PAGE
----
Meanwhile, this ‘regent theory’ I’m proposing is mostly internal to the rule of the church. Anglicanism doesn’t quite work without a Crown that intervenes in the last instance. The english archbishops or bishop of London might have been a sufficient substitute, but they pursued a policy of licence instead. What’s the point? What I’m saying is the prayer book’s litany actually gives us a chain of authority by which we have a court of appeal. I believe Keble and Newman both understood how the English system worked, and so they followed accordingly. Thus, if the AB’s fail, we go to the bishops, and then the lesser clergy. If all fails, then the consultation to the faithful as Newman pleaded. A name for what process to follow once the Christian Crown effectively abducts might be called “regent theory” (or something akin). Nonetheless, I would like to see the 1928 bcp corrected on the proper order specific to Anglicanism. Using the 1892 or 1789 American bcp litany would suffice as a correction, especially if the collects were ranked in a similar manner.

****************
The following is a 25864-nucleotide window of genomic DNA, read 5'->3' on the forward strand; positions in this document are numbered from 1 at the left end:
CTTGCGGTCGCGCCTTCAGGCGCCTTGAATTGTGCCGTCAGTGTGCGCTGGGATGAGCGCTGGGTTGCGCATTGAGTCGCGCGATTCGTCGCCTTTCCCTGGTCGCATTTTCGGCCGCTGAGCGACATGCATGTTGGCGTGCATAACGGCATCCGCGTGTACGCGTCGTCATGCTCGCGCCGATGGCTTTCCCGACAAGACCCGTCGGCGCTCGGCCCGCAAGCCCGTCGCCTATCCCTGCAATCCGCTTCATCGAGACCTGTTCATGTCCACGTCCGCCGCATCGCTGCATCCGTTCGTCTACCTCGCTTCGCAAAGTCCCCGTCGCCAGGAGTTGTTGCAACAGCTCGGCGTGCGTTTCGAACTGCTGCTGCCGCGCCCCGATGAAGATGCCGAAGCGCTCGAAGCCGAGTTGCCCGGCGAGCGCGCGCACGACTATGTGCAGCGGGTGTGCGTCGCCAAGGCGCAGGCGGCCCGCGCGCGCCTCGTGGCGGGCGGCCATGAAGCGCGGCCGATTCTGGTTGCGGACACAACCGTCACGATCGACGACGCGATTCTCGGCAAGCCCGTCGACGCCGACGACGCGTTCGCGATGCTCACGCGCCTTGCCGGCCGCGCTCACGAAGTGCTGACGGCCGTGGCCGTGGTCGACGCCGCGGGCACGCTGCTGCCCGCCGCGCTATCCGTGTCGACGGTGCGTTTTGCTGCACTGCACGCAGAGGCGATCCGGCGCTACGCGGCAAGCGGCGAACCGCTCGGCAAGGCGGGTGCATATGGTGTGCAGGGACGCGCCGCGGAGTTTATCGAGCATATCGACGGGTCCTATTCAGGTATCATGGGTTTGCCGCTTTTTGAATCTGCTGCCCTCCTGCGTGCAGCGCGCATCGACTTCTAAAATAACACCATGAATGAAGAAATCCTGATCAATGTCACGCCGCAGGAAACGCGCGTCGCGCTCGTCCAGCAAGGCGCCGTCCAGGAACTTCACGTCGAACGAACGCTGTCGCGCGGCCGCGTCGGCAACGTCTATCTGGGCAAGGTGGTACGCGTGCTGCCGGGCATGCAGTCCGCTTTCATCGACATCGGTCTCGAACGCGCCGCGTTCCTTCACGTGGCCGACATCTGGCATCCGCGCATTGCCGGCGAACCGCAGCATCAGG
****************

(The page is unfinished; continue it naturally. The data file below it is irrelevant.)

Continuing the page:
That said, I do believe the old ‘two sword’ theory, i.e, the secular cooperating with the ecclesiastical for the sake sanctifying a larger body politic. I don’t think we’re going to return to the caesaro-papal model. Nor would I want to see this fulfilled through the nightmare of a modern bureaucracy. However, I do think the church, especially her bishops, have a right to temporarily assume some secular power, but I don’t imagine this outside of an expanded and especially strong diaconate– e.g., repatrioting social welfare at local levels through the parochialism of the parish or diocesan church, aka. schools, hospitals, food banks, etc.. I especially like Bulloc’s ‘Return to the Land’ ideas. So, this might appeal to a libertarian ethic too. Roman Catholics in America seem to have done this very well, but, of course, they have a lot more seed money than us terribly divided evangelicals– an unfortunate turn in history. Things might have unfolded differently in the 16th and 19th centuries, but it seems hardliners prevailed. Respectively, I’m thinking of the moderates at Regensberg and the later concordant with the Prussians. I’d hate to think loyalty to the provincial church means we have to give up on the universal one, but my preference would be something the east believes a norm.

      Please explain what a neo-ghibelline, neo-marcellian, neo-concilarist emperor might look like? Maybe in Europe where old aristocratic families still exist, but in America? I think it would more viably start with something modeled from the colonial period? I do know a cleric in ACC who would like to see the U.S. military form a Franco-dictatorship, but that’s pure insanity, and I stay far away from this cleric’s political machinations although I still enjoy talking to him time-to-time.